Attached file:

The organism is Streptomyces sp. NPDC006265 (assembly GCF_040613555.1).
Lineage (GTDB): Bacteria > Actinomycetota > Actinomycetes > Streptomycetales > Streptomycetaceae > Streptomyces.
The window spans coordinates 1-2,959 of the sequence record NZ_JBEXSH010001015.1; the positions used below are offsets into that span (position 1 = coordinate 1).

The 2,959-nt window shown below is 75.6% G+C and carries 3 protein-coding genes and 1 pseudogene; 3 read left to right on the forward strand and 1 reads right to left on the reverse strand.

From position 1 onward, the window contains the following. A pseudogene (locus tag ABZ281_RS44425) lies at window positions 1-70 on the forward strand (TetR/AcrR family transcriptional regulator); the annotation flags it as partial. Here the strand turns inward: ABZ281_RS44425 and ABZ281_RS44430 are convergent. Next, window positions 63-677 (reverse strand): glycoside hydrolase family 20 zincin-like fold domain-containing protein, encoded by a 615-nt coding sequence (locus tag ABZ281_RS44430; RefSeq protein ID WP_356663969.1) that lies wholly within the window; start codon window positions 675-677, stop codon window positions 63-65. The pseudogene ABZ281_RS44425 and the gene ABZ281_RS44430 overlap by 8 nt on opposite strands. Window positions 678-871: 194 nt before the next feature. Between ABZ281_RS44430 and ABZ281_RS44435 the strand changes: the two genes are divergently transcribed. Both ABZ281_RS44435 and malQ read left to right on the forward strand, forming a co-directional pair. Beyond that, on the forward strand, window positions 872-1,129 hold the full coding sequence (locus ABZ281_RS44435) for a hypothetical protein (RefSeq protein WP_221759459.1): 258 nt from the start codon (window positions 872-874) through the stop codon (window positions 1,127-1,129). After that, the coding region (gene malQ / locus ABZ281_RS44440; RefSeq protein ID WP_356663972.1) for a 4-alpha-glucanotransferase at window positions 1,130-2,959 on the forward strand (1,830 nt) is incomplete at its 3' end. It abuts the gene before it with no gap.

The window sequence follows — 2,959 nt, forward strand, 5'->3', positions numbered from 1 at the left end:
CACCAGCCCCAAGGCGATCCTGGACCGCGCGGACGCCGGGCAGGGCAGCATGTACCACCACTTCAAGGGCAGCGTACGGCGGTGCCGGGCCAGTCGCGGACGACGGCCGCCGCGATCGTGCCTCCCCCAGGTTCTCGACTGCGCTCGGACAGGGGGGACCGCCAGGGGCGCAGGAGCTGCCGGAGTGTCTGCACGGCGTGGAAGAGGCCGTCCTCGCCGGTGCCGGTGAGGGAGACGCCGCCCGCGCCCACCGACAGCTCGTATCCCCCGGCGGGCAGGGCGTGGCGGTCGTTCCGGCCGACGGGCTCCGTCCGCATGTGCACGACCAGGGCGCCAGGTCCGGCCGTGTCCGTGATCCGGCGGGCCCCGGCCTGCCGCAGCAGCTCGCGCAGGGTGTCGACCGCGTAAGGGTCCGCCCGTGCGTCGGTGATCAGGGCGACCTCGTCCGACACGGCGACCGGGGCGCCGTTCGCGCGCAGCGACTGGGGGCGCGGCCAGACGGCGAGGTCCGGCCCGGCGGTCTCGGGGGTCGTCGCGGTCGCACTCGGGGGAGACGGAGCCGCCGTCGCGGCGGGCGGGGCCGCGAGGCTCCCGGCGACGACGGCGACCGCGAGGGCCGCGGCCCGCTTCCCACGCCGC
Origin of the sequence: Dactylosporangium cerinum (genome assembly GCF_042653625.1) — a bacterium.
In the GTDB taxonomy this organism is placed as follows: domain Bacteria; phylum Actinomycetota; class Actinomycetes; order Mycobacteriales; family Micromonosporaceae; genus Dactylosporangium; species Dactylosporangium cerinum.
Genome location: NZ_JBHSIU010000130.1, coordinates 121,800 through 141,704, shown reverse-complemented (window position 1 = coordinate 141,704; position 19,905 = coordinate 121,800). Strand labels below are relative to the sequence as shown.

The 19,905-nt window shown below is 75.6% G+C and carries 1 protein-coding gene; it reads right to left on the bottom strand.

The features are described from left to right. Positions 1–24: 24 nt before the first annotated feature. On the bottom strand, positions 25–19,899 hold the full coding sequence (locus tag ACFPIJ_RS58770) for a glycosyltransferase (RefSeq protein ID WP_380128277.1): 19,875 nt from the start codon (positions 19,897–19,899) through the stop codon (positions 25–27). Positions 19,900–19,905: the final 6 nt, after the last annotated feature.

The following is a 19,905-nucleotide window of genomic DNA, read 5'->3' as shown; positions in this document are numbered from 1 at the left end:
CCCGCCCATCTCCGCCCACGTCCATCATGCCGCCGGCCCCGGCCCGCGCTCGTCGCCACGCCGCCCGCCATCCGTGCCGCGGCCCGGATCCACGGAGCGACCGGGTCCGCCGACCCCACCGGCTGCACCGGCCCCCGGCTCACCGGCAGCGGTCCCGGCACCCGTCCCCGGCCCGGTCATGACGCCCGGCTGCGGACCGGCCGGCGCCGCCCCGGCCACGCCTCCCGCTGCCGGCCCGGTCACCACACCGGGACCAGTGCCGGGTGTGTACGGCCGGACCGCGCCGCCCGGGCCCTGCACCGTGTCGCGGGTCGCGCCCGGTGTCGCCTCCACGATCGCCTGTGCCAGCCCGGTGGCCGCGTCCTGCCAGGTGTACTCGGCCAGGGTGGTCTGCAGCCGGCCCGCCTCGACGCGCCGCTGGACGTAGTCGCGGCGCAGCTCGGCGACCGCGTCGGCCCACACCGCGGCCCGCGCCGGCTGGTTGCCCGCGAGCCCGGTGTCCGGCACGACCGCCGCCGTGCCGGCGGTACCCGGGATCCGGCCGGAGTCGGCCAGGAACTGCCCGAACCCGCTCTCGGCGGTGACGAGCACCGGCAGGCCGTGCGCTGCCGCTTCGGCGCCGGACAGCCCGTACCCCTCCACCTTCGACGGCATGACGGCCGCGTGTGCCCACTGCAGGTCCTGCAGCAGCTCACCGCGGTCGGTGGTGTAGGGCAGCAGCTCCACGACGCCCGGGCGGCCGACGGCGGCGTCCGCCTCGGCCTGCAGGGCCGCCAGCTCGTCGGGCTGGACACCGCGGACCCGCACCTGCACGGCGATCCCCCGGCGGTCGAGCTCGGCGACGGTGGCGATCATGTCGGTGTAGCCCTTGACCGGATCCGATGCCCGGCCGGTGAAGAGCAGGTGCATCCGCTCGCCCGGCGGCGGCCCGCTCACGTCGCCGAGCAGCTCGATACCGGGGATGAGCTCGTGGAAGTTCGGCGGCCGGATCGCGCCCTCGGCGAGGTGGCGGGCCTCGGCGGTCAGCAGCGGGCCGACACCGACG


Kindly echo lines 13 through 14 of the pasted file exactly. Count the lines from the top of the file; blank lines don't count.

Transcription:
The following is a 19,905-nucleotide window of genomic DNA, read 5'->3' as shown; positions in this document are numbered from 1 at the left end:
CCCGCCCATCTCCGCCCACGTCCATCATGCCGCCGGCCCCGGCCCGCGCTCGTCGCCACGCCGCCCGCCATCCGTGCCGCGGCCCGGATCCACGGAGCGACCGGGTCCGCCGACCCCACCGGCTGCACCGGCCCCCGGCTCACCGGCAGCGGTCCCGGCACCCGTCCCCGGCCCGGTCATGACGCCCGGCTGCGGACCGGCCGGCGCCGCCCCGGCCACGCCTCCCGCTGCCGGCCCGGTCACCACACCGGGACCAGTGCCGGGTGTGTACGGCCGGACCGCGCCGCCCGGGCCCTGCACCGTGTCGCGGGTCGCGCCCGGTGTCGCCTCCACGATCGCCTGTGCCAGCCCGGTGGCCGCGTCCTGCCAGGTGTACTCGGCCAGGGTGGTCTGCAGCCGGCCCGCCTCGACGCGCCGCTGGACGTAGTCGCGGCGCAGCTCGGCGACCGCGTCGGCCCACACCGCGGCCCGCGCCGGCTGGTTGCCCGCGAGCCCGGTGTCCGGCACGACCGCCGCCGTGCCGGCGGTACCCGGGATCCGGCCGGAGTCGGCCAGGAACTGCCCGAACCCGCTCTCGGCGGTGACGAGCACCGGCAGGCCGTGCGCTGCCGCTTCGGCGCCGGACAGCCCGTACCCCTCCACCTTCGACGGCATGACGGCCGCGTGTGCCCACTGCAGGTCCTGCAGCAGCTCACCGCGGTCGGTGGTGTAGGGCAGCAGCTCCACGACGCCCGGGCGGCCGACGGCGGCGTCCGCCTCGGCCTGCAGGGCCGCCAGCTCGTCGGGCTGGACACCGCGGACCCGCACCTGCACGGCGATCCCCCGGCGGTCGAGCTCGGCGACGGTGGCGATCATGTCGGTGTAGCCCTTGACCGGATCCGATGCCCGGCCGGTGAAGAGCAGGTGCATCCGCTCGCCCGGCGGCGGCCCGCTCACGTCGCCGAGCAGCTCGATACCGGGGATGAGCTCGTGGAAGTTCGGCGGCCGGATCGCGCCCTCGGCGAGGTGGCGGGCCTCGGCGGTCAGCAGCGGGCCGACACCGACG